Fewer cars on the Historic Highway means smoother sailing on a bike! (Photo: Jonathan Maus/BikePortland)

“I feel confident saying that we met our goals of improving visitor experience.”

– Terra Lingley, ODOT

State of Oregon officials say a permit system created to reduce car use in the Columbia River Gorge this past summer was a success and is very likely to return in 2023.

The timed-access permit system was required for entry into an approximately nine mile stretch of the Historic Columbia River Highway between Vista House and Ainsworth State Park from May 24th to September 5th. The permits were free at staffed kiosks, but those who got them online were charged a $2 fee. People who used transit or bicycles to access the highway did not need a permit.

The system was implemented to reduce congestion along the popular “Waterfall Corridor.” A draft evaluation of the program was shared at the September 15th meeting of the Historic Columbia River Highway Advisory Committee.

Oregon Department of Transportation Columbia River Gorge National Scenic Area Coordinator Terra Lingley told the committee that about 130,000 permits were issued. In a presentation to committee members, Lingley said there was a mix of feedback to the program, but overall it worked well. “I feel confident saying that we met our goals of improving visitor experience,” she said.

While there was some confusion about the program and a lot of drivers were rude to State Parks staff, ODOT logged numerous comments from visitors who liked the new system. The permit system received an average of four out of five stars across over 1,700 ratings on Recreation.gov. Car traffic overall was also significantly reduced over previous years.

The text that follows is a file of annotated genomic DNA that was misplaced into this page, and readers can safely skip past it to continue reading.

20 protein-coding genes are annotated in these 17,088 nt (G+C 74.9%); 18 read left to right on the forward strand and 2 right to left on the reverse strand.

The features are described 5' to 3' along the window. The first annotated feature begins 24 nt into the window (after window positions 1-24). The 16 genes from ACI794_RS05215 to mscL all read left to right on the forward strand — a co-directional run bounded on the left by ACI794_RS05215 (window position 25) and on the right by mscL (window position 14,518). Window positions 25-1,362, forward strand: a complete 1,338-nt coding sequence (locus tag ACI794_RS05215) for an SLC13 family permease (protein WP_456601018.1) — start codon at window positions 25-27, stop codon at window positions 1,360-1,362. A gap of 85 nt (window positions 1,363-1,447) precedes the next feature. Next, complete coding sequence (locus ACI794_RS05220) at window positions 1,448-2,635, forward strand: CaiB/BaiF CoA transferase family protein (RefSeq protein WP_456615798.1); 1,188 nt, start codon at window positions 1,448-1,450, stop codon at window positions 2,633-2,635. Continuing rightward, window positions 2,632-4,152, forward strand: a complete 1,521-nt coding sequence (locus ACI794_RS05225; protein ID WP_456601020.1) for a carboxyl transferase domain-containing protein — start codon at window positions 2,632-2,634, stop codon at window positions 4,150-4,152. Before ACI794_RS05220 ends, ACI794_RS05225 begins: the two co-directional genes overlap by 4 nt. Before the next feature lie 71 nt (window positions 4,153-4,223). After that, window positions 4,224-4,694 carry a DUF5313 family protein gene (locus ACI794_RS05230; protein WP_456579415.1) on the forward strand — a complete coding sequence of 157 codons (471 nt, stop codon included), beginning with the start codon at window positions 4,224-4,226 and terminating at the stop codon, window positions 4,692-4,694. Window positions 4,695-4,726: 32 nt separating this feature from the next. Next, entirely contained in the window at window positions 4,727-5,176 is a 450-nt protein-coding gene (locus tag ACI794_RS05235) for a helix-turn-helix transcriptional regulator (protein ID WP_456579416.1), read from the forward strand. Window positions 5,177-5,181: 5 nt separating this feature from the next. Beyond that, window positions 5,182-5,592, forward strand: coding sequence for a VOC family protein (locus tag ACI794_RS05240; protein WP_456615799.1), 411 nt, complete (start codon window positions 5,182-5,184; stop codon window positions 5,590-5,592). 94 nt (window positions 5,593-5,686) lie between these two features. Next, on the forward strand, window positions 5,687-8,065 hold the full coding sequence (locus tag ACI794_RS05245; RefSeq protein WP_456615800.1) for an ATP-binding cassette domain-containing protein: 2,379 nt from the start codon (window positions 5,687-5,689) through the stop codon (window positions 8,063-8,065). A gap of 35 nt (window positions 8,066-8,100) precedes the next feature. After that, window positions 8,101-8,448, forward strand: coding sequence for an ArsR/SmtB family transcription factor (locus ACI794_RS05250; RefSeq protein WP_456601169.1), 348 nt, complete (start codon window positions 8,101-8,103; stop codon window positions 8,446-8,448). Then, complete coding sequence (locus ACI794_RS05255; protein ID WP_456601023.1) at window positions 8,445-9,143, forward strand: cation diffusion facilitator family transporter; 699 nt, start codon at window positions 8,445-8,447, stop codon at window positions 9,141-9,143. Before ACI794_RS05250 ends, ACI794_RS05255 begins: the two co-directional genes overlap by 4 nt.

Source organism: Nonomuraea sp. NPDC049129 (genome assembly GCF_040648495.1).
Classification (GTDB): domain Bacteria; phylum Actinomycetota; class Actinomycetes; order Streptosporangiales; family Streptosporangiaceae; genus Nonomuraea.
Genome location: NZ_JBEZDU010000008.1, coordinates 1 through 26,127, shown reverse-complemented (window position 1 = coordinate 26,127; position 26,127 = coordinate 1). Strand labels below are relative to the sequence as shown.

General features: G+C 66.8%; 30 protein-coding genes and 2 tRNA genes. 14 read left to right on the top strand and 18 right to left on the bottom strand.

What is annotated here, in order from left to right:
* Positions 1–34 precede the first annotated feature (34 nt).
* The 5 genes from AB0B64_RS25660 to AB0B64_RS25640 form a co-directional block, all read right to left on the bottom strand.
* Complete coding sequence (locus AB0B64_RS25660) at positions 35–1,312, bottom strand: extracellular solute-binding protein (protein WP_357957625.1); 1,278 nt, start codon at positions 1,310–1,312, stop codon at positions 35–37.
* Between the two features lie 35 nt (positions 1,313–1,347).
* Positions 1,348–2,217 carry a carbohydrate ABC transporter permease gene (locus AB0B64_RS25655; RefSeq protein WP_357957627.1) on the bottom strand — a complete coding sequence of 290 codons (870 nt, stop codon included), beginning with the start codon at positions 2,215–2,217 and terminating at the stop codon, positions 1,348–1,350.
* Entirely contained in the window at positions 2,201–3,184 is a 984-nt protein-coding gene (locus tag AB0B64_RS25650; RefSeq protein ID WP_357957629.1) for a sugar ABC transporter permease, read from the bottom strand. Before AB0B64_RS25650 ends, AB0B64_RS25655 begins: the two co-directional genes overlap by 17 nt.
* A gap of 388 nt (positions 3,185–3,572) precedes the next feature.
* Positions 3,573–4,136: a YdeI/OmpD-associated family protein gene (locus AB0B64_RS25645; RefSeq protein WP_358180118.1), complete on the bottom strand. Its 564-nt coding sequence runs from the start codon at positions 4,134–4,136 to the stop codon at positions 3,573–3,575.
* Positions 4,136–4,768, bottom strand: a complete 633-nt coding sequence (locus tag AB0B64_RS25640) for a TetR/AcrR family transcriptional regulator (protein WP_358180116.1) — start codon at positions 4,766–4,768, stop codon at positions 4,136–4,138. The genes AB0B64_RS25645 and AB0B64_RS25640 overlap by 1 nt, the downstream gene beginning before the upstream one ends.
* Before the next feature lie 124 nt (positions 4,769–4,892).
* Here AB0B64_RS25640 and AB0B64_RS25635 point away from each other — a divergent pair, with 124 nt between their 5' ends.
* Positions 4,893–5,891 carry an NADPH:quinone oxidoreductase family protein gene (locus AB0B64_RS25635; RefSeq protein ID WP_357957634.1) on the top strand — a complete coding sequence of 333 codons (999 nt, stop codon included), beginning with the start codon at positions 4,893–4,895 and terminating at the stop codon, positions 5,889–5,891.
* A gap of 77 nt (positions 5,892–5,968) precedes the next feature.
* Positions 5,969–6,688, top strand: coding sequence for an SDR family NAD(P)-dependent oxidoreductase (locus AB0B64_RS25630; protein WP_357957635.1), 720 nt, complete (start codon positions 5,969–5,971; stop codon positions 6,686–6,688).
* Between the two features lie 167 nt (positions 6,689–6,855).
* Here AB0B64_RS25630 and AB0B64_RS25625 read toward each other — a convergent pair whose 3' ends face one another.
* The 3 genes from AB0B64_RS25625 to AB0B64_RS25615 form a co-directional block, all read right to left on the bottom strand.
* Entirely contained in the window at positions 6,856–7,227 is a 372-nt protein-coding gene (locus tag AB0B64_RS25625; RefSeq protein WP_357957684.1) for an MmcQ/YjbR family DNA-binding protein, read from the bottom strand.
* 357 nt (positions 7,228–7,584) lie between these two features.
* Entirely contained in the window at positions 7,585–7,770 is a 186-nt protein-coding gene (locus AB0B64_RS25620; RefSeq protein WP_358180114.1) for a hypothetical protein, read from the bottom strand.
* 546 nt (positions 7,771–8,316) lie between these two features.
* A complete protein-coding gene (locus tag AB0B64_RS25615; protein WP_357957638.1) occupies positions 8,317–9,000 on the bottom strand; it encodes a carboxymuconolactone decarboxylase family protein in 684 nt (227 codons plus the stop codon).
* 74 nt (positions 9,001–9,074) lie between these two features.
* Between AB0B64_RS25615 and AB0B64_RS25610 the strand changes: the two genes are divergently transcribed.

According to ODOT data, the average daily traffic this year compared to 2017 was much lower. In the eastbound direction at Bridal Veil Falls, for example, there were about 2,200 cars each day in 2017. That number fell to about 850 cars this year. And because a limited number of permits were released each hour, the system leveled out the number of car-using visitors and reduced the problematic peak of years past (see graphics above).

Oregon Parks and Recreation Division Manager Clay Courtright echoed Lingley’s perception of how it went. “I think folks embraced it to a large degree. It did reduce traffic and people were largely happy,” While Courtright said some people were angry that they had a permit but could still not find parking (the permit didn’t guarantee parking), he said, “For the people that could find parking spaces, there was a resounding and repeated message that the visitor experience was very good.”

Courtright and Lingley shared stories about people who disobeyed the rules and/or who were rude to permit staff. “It was rough on staff,” Courtright said. And Lingley said a gas station employee in Cascade Locks was telling people to lie about their plans. Since it’s a state highway, Lingley said, they weren’t allowed to prohibit through traffic. “So some folks would say they just wanted to drive through, but we’d see them park and visit.”

“I feel like I owe Parks staff a free therapy session,” Lingley added.

The program cost the state around $1 million for the three months. Lingley said that’s not sustainable and they’ll need to find a dedicated funding source in the future.

Look for improved shuttle and transit service next year along with a few other tweaks. For more on the program, check out ODOT’s website.

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